Remarkably, both Aitken—a self-described Robert F. Kennedy Democrat who is chairman of the congressional campaigns of Representative Loretta Sanchez (D-Garden Grove)—and Rackauckas, a die-hard conservative Republican, agree that Di Carlo is a victim of "vigilante" detectives acting on "personal vendettas."
Di Carlo "is nothing other than an honest businessman. . . . I enjoy his company," Rackauckas said. "He makes sure all of his T's are crossed and his I's are dotted because he understands that he might be investigated any time of the day or night."
But some law-enforcement officials—including federal agents—apparently are not swayed by the DA's endorsement. They believe the organized-crime unit's probes of Di Carlo—who has complained that he was the target of two threatened but unexecuted mob hits—irreparably taint the relationship between the DA and the businessman. "If [veteran investigators] were treating Mr. Di Carlo as a suspect," employees wrote on the anti-Rackauckas website, "then perhaps they had good reason."
And perhaps they didn't. In off-the-record interviews, law-enforcement sources failed to provide any solid information that indicates Di Carlo has committed any crime. More important, after 24 years of government investigations, not only has Di Carlo never been convicted of a crime but he also has never even been charged with one.
There is ample evidence that organized-crime cops have a long, possibly sordid history when it comes to Di Carlo. In 1989, George P. Wright—a former federal organized-crime task-force officer—rocked Orange County with an alarming exposť on the organized-crime units of the Sheriff's Department and the DA's office. The units had "degenerated into little more than spy groups" operating on personal whim and without constitutional or moral conscience, Wright alleged in The Twisted Badge. The book detailed how the county organized-crime units had allegedly harassed a municipal judge, a college professor, an attorney and a newspaper reporter—all of whom had personally angered powerful local politicians. Now chairman of the criminal-justice department at Santa Ana College, Wright also described how in the mid-1980s, the organized-crime cops worked strenuously to nail Di Carlo.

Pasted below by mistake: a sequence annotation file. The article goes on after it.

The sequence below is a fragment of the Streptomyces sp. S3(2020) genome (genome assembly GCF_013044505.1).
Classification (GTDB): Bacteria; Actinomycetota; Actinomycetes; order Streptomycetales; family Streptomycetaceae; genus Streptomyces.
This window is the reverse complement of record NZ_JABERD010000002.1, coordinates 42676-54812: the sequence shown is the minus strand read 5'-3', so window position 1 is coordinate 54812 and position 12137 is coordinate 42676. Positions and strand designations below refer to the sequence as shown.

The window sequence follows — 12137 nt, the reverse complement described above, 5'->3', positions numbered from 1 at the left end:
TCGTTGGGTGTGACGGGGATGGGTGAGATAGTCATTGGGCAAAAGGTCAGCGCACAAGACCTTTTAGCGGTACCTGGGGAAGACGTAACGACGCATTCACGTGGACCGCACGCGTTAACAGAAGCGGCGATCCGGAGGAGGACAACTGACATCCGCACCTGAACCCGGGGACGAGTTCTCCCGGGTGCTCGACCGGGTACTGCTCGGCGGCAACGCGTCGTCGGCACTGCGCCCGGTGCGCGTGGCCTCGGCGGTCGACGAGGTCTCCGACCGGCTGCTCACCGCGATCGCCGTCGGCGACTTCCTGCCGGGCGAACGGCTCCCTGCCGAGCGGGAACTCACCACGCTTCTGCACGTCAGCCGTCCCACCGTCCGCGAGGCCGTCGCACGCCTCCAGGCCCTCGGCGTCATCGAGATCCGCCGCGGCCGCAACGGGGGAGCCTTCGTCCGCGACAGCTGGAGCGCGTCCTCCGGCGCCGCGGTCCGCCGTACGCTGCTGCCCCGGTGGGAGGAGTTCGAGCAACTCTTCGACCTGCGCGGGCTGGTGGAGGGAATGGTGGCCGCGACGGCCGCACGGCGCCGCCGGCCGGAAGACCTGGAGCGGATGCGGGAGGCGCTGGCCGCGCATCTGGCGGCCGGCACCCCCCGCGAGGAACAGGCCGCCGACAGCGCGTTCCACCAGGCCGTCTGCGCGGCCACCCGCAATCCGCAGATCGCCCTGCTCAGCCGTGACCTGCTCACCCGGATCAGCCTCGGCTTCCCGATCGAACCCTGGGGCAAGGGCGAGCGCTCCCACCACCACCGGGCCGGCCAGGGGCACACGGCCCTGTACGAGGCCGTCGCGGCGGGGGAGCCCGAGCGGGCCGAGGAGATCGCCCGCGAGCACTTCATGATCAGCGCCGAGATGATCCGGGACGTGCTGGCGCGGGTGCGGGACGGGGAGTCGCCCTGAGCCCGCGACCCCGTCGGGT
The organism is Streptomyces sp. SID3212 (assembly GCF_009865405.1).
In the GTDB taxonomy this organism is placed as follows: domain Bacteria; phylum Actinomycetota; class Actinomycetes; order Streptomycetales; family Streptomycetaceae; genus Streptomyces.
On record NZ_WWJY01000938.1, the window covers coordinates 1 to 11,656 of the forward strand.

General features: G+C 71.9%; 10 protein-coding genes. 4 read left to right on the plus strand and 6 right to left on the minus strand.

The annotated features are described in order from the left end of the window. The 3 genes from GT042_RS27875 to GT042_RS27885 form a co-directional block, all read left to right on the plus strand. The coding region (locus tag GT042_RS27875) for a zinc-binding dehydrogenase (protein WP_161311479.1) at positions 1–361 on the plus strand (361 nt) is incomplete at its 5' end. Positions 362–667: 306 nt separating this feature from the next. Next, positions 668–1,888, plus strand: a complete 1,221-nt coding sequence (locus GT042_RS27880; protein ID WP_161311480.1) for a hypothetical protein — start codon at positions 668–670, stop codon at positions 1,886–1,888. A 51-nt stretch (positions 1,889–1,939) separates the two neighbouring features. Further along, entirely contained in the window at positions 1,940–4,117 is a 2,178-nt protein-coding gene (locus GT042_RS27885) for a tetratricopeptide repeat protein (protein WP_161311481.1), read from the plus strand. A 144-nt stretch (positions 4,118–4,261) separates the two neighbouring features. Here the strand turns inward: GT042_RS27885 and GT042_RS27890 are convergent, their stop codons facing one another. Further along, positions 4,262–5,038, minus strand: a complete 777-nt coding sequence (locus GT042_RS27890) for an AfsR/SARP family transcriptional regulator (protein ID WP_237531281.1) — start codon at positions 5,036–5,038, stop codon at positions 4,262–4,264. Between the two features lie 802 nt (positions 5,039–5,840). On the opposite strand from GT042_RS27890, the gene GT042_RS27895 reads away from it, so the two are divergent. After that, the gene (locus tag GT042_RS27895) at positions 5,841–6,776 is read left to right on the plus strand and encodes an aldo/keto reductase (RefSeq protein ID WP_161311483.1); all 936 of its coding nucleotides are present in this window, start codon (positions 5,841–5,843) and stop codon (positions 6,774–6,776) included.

Wright's book and court documents tell the story of James Rosoff, an undercover operative for the DA's organized-crime unit from the late 1960s through the 1980s. In a 1985 deposition filed in connection with a separate lawsuit, Rosoff said under oath that he had been assigned to Di Carlo because "there was some sort of strife and battle going on between the investigators and Mr. Di Carlo." The officers wanted Rosoff—an expert in white-collar crime—to dig up anything he could on Di Carlo after one of his business associates, W. Patrick Moriarty—an Anaheim fireworks manufacturer—was convicted in one of California's largest and most colorful bribery scandals. Rosoff said he was also ordered to encourage Di Carlo's banks to accuse him of crimes.